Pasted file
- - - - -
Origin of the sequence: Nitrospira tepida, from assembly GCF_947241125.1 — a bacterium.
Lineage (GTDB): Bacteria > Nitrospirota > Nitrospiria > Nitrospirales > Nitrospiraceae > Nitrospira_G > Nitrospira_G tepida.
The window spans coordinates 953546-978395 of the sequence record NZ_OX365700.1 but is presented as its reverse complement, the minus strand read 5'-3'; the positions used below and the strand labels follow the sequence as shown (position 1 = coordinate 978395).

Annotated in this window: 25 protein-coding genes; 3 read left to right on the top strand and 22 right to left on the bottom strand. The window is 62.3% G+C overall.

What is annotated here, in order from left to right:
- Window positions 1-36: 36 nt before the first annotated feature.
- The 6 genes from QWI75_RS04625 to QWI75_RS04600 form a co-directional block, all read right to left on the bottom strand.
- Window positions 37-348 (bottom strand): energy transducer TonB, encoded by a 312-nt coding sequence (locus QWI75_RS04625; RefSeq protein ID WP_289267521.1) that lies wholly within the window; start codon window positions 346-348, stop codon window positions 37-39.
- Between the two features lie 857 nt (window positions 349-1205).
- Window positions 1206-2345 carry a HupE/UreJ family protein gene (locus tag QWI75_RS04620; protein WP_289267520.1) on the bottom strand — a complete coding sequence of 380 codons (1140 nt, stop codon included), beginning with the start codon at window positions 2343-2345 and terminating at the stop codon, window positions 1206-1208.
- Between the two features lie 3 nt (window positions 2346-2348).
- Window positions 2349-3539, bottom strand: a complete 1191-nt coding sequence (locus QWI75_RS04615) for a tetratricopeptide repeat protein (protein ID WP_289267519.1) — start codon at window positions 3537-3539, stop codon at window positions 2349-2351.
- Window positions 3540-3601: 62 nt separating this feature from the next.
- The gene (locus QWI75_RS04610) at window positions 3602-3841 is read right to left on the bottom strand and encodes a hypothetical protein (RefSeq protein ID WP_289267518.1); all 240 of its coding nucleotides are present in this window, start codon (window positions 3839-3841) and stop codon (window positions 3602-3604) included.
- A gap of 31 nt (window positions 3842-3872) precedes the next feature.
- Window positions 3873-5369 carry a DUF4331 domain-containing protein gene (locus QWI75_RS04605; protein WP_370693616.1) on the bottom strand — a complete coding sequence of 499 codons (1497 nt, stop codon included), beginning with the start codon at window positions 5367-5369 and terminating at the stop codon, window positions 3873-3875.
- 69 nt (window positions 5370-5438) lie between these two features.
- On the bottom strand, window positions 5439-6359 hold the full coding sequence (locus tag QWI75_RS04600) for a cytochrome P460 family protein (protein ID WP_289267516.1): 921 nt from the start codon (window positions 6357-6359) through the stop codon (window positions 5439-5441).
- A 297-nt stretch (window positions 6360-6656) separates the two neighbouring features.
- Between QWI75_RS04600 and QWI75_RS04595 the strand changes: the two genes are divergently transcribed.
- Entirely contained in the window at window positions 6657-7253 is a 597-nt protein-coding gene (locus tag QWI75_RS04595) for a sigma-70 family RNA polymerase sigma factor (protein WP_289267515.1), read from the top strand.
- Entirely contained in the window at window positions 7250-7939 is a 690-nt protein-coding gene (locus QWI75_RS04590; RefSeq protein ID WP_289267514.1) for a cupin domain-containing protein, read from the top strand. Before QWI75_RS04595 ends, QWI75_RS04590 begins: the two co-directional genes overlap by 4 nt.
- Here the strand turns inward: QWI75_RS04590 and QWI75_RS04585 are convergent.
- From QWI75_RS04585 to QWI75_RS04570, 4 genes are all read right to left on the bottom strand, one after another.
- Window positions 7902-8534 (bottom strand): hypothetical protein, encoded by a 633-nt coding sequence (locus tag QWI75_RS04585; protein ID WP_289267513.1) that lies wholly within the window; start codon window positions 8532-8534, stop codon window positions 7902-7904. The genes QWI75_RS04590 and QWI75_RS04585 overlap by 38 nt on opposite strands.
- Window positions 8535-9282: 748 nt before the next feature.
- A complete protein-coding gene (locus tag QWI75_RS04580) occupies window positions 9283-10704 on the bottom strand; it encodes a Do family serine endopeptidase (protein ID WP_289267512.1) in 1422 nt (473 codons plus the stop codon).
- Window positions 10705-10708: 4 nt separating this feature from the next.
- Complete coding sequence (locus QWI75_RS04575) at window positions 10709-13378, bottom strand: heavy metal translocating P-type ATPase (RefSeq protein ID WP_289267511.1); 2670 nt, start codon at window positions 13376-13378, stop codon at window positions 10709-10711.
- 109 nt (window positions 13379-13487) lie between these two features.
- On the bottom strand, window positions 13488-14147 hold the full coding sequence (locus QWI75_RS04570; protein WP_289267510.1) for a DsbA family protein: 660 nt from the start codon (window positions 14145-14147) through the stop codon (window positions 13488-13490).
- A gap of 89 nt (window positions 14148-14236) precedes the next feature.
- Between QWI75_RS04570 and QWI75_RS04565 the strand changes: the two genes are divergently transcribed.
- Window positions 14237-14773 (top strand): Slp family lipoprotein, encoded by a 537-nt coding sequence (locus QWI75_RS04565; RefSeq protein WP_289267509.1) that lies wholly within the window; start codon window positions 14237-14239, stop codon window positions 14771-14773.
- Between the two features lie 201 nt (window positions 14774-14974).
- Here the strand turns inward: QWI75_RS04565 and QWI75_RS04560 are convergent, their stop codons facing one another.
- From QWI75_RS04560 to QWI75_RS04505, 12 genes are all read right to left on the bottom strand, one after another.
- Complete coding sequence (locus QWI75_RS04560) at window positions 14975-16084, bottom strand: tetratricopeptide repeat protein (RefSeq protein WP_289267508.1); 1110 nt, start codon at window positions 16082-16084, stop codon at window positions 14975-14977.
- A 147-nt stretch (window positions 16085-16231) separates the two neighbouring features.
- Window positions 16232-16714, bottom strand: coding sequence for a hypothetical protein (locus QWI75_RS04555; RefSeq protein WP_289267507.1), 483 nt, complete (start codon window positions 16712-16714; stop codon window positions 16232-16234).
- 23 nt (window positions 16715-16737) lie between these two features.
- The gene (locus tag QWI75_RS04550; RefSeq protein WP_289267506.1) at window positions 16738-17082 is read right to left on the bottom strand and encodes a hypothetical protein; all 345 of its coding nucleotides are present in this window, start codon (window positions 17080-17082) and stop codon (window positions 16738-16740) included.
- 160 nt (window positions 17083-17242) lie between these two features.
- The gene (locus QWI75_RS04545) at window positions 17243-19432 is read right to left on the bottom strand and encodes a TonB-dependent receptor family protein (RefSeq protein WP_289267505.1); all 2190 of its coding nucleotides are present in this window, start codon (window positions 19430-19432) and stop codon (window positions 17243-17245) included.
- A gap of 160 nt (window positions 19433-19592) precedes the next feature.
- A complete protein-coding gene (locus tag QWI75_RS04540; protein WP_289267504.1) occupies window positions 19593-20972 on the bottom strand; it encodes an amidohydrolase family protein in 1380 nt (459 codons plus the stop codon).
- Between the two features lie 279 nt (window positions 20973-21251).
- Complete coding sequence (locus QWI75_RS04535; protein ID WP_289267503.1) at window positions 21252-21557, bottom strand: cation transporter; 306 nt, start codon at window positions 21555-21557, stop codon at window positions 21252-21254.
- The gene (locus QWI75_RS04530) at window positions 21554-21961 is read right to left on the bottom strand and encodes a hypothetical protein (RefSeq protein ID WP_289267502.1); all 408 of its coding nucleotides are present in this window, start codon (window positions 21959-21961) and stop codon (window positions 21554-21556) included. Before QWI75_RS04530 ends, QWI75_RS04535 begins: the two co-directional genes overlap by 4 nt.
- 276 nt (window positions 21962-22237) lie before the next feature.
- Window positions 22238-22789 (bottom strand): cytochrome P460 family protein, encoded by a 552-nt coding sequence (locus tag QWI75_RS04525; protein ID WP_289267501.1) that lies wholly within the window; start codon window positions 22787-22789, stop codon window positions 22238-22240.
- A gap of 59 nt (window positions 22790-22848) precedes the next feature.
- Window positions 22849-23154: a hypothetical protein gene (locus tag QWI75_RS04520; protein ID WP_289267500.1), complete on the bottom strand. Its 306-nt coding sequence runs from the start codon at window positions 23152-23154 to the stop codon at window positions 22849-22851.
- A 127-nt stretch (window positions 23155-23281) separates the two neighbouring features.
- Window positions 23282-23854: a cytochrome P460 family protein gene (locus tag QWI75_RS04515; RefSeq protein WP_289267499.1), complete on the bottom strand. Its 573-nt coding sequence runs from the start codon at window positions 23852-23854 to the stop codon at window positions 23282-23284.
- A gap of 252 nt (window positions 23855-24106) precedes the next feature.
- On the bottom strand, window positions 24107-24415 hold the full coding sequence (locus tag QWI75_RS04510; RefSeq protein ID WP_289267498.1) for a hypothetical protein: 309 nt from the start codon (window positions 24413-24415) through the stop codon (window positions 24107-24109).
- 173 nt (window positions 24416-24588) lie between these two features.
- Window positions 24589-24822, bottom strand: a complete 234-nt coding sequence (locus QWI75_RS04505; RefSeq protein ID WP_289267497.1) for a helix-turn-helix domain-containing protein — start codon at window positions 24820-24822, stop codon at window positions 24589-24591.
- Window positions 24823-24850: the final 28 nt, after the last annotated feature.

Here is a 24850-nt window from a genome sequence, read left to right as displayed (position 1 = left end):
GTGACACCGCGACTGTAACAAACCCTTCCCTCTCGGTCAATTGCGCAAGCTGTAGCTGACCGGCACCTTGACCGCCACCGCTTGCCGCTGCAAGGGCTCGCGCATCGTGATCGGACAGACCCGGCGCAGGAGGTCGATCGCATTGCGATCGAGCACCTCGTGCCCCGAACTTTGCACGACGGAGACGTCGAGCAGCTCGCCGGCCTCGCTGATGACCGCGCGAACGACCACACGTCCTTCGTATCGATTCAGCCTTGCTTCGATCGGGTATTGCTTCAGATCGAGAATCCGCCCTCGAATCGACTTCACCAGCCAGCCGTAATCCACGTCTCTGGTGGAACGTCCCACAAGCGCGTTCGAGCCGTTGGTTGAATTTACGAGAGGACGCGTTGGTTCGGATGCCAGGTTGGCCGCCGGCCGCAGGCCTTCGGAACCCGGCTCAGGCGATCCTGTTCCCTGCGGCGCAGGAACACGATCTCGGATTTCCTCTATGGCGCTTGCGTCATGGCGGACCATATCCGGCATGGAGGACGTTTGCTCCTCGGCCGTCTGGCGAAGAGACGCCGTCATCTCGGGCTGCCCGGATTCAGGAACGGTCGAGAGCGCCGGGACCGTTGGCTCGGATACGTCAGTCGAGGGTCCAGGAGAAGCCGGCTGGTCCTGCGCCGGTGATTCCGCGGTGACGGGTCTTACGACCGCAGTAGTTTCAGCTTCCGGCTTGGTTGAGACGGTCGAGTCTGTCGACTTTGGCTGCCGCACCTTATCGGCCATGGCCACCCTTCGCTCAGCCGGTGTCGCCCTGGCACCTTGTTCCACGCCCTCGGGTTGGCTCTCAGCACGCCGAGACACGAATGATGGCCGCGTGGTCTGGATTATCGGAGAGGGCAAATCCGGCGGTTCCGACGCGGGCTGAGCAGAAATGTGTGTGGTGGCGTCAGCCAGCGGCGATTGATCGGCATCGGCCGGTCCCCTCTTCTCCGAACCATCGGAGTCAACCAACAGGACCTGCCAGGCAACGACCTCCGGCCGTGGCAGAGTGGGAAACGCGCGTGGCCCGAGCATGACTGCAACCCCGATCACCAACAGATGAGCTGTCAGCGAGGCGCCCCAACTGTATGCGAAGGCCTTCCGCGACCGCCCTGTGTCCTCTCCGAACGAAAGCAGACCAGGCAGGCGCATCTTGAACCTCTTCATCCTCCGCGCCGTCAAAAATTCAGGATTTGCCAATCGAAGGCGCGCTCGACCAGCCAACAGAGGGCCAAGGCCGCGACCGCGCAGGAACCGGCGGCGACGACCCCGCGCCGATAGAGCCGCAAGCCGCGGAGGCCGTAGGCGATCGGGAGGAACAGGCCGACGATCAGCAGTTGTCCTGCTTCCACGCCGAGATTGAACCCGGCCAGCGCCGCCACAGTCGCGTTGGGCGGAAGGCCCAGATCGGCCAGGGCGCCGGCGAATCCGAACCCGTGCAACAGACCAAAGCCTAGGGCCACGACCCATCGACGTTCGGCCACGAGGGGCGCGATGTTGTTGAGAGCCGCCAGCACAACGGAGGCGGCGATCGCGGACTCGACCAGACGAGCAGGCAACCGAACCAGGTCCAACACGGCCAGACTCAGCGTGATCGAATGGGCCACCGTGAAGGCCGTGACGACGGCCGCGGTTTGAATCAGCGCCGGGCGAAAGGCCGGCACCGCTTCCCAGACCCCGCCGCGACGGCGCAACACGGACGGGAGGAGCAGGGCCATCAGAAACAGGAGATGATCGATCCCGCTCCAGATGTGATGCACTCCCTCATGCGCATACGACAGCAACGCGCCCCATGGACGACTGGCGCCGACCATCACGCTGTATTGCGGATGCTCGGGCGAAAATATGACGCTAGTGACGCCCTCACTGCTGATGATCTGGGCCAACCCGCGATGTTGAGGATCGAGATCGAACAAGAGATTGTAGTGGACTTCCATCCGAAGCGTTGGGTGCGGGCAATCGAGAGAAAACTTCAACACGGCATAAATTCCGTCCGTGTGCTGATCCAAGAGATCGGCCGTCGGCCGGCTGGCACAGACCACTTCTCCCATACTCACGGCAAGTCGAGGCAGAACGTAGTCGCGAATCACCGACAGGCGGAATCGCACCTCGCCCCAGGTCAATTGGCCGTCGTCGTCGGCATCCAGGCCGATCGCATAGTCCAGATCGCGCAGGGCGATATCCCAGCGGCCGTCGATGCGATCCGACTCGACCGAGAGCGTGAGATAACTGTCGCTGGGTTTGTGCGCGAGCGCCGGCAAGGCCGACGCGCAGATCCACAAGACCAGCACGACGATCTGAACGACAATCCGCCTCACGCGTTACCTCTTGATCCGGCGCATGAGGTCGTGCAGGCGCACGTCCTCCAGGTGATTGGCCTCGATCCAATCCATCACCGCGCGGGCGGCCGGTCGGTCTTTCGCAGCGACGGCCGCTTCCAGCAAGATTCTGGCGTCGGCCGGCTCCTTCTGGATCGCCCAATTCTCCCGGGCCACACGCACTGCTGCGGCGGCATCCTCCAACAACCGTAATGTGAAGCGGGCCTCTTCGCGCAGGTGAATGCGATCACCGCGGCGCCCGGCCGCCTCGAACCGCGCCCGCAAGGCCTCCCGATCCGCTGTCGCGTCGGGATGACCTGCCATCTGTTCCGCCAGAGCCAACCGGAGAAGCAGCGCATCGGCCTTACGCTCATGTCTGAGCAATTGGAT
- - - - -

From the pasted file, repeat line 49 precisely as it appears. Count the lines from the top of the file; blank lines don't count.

- The gene (locus QWI75_RS04530) at window positions 21554-21961 is read right to left on the bottom strand and encodes a hypothetical protein (RefSeq protein ID WP_289267502.1); all 408 of its coding nucleotides are present in this window, start codon (window positions 21959-21961) and stop codon (window positions 21554-21556) included. Before QWI75_RS04530 ends, QWI75_RS04535 begins: the two co-directional genes overlap by 4 nt.